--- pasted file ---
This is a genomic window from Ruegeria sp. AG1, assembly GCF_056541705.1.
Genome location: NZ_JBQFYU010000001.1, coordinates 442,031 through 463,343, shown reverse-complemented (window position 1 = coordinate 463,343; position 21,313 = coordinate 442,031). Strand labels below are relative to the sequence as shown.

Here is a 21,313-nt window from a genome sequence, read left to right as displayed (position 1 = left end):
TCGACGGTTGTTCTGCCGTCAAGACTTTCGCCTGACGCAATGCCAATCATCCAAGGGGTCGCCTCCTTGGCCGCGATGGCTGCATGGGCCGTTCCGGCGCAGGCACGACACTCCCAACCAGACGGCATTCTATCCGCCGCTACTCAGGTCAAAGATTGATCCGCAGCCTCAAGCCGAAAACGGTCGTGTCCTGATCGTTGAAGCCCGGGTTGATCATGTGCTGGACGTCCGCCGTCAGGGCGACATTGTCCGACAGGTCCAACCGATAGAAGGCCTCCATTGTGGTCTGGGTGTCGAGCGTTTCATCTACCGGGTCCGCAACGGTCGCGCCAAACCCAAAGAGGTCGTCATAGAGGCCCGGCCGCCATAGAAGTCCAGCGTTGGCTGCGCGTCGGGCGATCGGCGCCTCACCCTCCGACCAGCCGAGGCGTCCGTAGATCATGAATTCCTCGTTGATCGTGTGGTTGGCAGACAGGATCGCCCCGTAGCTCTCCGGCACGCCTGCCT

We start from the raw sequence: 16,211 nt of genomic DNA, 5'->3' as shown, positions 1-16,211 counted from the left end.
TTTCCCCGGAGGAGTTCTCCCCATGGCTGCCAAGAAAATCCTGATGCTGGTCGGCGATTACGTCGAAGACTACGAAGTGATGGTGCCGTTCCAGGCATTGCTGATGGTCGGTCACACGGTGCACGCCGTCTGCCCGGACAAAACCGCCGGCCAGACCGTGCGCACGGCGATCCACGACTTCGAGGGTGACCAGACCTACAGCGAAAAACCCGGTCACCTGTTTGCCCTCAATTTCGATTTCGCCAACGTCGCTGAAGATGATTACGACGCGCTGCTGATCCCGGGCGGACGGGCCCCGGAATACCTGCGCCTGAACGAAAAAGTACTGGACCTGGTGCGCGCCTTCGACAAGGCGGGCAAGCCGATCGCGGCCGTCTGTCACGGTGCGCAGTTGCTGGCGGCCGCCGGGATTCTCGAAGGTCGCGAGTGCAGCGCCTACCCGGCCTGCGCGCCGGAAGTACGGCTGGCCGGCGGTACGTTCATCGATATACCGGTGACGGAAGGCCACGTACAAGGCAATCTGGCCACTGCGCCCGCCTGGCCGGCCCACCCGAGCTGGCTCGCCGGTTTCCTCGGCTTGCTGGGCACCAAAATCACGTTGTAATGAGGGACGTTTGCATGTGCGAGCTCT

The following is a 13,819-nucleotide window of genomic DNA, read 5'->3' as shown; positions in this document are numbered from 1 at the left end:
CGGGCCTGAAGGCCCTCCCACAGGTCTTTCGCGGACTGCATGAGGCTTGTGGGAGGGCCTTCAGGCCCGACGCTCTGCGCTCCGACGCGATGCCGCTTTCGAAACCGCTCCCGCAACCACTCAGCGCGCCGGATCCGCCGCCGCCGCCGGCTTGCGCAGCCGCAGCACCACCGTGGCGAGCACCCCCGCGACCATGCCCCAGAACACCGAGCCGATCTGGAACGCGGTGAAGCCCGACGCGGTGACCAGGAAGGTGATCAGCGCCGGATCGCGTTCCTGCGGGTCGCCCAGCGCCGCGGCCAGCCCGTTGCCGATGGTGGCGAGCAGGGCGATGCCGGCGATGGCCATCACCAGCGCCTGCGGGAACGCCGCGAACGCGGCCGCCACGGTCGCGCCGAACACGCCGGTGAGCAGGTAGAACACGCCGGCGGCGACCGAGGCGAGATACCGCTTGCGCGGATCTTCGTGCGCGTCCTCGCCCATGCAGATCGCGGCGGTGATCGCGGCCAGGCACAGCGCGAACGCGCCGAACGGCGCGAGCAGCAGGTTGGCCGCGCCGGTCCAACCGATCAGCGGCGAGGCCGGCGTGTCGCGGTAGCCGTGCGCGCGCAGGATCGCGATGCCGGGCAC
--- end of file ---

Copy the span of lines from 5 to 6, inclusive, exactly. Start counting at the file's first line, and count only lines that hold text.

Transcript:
We start from the raw sequence: 16,211 nt of genomic DNA, 5'->3' as shown, positions 1-16,211 counted from the left end.
TTTCCCCGGAGGAGTTCTCCCCATGGCTGCCAAGAAAATCCTGATGCTGGTCGGCGATTACGTCGAAGACTACGAAGTGATGGTGCCGTTCCAGGCATTGCTGATGGTCGGTCACACGGTGCACGCCGTCTGCCCGGACAAAACCGCCGGCCAGACCGTGCGCACGGCGATCCACGACTTCGAGGGTGACCAGACCTACAGCGAAAAACCCGGTCACCTGTTTGCCCTCAATTTCGATTTCGCCAACGTCGCTGAAGATGATTACGACGCGCTGCTGATCCCGGGCGGACGGGCCCCGGAATACCTGCGCCTGAACGAAAAAGTACTGGACCTGGTGCGCGCCTTCGACAAGGCGGGCAAGCCGATCGCGGCCGTCTGTCACGGTGCGCAGTTGCTGGCGGCCGCCGGGATTCTCGAAGGTCGCGAGTGCAGCGCCTACCCGGCCTGCGCGCCGGAAGTACGGCTGGCCGGCGGTACGTTCATCGATATACCGGTGACGGAAGGCCACGTACAAGGCAATCTGGCCACTGCGCCCGCCTGGCCGGCCCACCCGAGCTGGCTCGCCGGTTTCCTCGGCTTGCTGGGCACCAAAATCACGTTGTAATGAGGGACGTTTGCATGTGCGAGCTCT